In the northern prefecture of Kyoto, off the tourist trails is a serene café and boutique store called Stardust. Homed in an old Machiya (a traditional wooden house) it was a weaving factory in a previous lifetime.
Stardust is a curated blend of vintage a new wares, all of them chosen for their innate beauty. There are brass goblets, wabi-sabi pottery, tea kettles and linen garments. Crystals and brass bowls adorn the tables in the intimate dining room that seats only twelve people.
The vegan menu is full of flavour and their tea is the perfect way to sit and savour the space. Try a cup of the ‘autumn at dawn’.
Parting the noren – the fabric dividers at the entrance – we shuffled into the foyer. Foyer is perhaps the wrong word, the room was the length of a bicycle. We dutifully removed our shoes and slid into the cotton slippers provided.
Up the stairs we entered the dining room. The decor had a modern Scandinavian aesthetic, or Japandi if you will. Light wooden panels, clean lines, natural linen. Nothing in the room that wasn’t purposeful.
We nestled around our low table and gratefully received our meal. Presented on dark granite, were neat rows of colourful morsels arranged like fresh paint on an artist palette.
Provided with nori paper and a bowl of rice we delighted in designing our own sushi rolls. ‘Oh have you tried the lotus with the crab meat?’ 'Mmmmm, I’m going to try pickled ginger and octopus'.
Every morning, Yoshihiro, the owner of Monk visits farms in the nearby mountains and forages for ingredients. The evening we arrived he was recalling his early morning hunting for venison.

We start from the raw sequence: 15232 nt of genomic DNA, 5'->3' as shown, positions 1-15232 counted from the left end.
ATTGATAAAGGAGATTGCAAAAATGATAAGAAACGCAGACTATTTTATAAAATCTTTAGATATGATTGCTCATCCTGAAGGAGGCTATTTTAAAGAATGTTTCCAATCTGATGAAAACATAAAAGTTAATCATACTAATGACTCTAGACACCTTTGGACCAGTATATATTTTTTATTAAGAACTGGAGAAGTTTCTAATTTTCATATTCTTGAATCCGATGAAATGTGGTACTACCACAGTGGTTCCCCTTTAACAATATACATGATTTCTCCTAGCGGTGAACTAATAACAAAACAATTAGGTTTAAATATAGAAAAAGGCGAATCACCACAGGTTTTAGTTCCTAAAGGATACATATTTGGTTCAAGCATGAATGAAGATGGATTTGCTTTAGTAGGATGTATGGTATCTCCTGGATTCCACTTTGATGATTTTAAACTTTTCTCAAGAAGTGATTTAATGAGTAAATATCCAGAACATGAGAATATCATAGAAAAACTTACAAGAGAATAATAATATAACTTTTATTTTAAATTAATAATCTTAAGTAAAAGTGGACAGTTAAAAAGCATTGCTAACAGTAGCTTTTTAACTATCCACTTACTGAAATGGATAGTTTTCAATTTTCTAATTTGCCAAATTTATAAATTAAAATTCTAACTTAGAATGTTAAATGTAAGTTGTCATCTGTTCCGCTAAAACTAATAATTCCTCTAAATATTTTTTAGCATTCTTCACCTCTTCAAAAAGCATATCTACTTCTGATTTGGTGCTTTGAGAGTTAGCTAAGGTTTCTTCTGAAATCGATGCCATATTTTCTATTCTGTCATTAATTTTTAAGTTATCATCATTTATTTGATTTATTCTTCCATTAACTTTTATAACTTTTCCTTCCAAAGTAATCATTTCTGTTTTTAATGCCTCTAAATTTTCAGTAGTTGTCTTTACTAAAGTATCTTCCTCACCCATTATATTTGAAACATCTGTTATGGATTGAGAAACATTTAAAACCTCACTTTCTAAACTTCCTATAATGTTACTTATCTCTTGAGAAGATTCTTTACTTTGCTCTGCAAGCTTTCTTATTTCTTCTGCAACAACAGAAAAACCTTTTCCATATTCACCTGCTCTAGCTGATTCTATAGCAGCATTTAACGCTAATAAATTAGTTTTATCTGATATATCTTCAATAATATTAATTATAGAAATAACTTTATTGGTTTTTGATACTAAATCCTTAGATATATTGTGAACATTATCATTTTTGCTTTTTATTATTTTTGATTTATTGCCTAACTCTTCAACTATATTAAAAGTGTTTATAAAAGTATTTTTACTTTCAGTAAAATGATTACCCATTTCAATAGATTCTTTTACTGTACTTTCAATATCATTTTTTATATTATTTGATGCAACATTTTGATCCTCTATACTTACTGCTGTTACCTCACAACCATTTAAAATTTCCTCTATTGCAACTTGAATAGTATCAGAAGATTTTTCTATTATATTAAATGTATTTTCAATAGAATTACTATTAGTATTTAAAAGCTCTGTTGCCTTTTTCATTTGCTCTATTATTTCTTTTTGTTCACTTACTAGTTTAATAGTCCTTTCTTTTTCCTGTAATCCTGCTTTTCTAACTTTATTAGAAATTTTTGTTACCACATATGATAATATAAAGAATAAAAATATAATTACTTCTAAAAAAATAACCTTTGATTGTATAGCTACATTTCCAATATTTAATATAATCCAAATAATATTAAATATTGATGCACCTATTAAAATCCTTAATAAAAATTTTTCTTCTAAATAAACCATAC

Seated at the counter there was place for only two other couples. Behind us a table seating eight guests made up the dining room. From our perch we had a view to Yoshihiro masterfully preparing and cooking our meals by the wood fired oven.
Located along the Philosophers Path, Monk is a welcome pause from the world outside. The energy is at once calming and ignites a passion for honest food, simple, fresh ingredients cooked over fire.
“Is it possible to express the beauty and the life of the vegetable;
to invoke such feelings as the sunlight, the moisture of the soil, the blowing of the wind?”
These are the questions I always ask myself when I make my dishes, in hopes that the wind blows in the hearts of those who eat it.
I hope by dining with us.
It evokes countless memories
of the gifts offered to us by mother nature.
And to leave a impression as if you were deep in the forests or in the blue ocean."
Wife & Husband
A short walk from the Kamo river sits the charming café Wife & Husband.
Vintage wooden stools and folded tables hang from the beams by the doorway along with straw hats, picnic baskets and rolled mats.
The menu fits on one small leaf of paper. They do a few things and do them perfectly. A comforting melted cheese sandwich and a thermos of slow drip dark roasted coffee.
You can dine in or enjoy your goodies as a picnic. We watched couples collecting their picnic baskets and rustic wooden stools and stroll towards the river bank.